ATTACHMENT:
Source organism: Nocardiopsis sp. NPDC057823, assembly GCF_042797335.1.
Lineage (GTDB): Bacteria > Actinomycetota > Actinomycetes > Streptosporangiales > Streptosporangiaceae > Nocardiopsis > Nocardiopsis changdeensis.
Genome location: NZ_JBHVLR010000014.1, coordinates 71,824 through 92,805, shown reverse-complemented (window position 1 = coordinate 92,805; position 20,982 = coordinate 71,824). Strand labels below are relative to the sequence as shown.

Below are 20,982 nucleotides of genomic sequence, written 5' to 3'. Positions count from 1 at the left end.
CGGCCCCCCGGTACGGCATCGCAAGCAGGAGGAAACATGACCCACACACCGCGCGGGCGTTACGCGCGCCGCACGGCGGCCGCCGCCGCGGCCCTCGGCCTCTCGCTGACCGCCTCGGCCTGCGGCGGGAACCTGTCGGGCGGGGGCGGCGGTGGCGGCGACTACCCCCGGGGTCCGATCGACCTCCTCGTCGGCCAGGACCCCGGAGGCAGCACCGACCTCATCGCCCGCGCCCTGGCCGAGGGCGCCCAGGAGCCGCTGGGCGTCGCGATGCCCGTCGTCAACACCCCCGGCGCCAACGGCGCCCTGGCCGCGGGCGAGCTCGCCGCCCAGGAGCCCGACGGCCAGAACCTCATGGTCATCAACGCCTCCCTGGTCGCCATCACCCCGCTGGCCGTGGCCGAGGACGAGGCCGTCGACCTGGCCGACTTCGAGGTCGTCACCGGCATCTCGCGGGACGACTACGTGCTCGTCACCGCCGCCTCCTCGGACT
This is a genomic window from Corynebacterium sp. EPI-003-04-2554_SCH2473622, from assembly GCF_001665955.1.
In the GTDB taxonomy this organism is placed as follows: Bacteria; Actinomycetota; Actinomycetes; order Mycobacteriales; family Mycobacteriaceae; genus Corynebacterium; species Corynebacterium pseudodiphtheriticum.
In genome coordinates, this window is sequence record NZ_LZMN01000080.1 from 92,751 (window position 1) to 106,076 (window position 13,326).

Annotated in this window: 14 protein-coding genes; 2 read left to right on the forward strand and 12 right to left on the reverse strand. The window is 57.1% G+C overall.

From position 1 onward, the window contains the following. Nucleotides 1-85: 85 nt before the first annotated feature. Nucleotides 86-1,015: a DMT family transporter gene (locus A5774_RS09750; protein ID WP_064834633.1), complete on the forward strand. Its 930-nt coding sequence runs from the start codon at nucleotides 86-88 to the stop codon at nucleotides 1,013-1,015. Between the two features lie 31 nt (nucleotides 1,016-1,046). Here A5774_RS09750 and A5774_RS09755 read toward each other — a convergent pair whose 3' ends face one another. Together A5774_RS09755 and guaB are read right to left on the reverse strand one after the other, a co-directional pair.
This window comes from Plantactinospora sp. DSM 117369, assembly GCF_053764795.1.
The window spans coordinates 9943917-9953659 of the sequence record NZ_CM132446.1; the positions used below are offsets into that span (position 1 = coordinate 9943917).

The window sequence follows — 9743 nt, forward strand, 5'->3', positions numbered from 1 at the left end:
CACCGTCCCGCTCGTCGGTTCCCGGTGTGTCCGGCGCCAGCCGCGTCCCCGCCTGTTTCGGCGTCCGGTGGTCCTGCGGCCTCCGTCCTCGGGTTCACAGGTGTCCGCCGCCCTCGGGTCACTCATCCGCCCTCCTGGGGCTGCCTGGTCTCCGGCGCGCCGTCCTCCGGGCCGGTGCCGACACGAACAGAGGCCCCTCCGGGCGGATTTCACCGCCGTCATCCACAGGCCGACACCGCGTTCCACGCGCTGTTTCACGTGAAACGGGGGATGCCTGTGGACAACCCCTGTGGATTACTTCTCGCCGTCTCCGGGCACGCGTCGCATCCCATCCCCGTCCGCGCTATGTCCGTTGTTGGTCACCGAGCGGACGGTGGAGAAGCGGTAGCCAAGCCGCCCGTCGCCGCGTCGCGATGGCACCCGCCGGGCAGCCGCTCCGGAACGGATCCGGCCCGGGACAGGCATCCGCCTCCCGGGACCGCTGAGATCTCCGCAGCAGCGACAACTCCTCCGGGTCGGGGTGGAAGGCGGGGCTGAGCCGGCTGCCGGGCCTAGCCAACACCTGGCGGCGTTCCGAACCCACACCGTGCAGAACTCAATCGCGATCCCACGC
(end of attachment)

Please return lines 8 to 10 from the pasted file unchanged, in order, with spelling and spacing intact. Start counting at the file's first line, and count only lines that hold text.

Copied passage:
In genome coordinates, this window is sequence record NZ_LZMN01000080.1 from 92,751 (window position 1) to 106,076 (window position 13,326).

Annotated in this window: 14 protein-coding genes; 2 read left to right on the forward strand and 12 right to left on the reverse strand. The window is 57.1% G+C overall.

From position 1 onward, the window contains the following. Nucleotides 1-85: 85 nt before the first annotated feature. Nucleotides 86-1,015: a DMT family transporter gene (locus A5774_RS09750; protein ID WP_064834633.1), complete on the forward strand. Its 930-nt coding sequence runs from the start codon at nucleotides 86-88 to the stop codon at nucleotides 1,013-1,015. Between the two features lie 31 nt (nucleotides 1,016-1,046). Here A5774_RS09750 and A5774_RS09755 read toward each other — a convergent pair whose 3' ends face one another. Together A5774_RS09755 and guaB are read right to left on the reverse strand one after the other, a co-directional pair.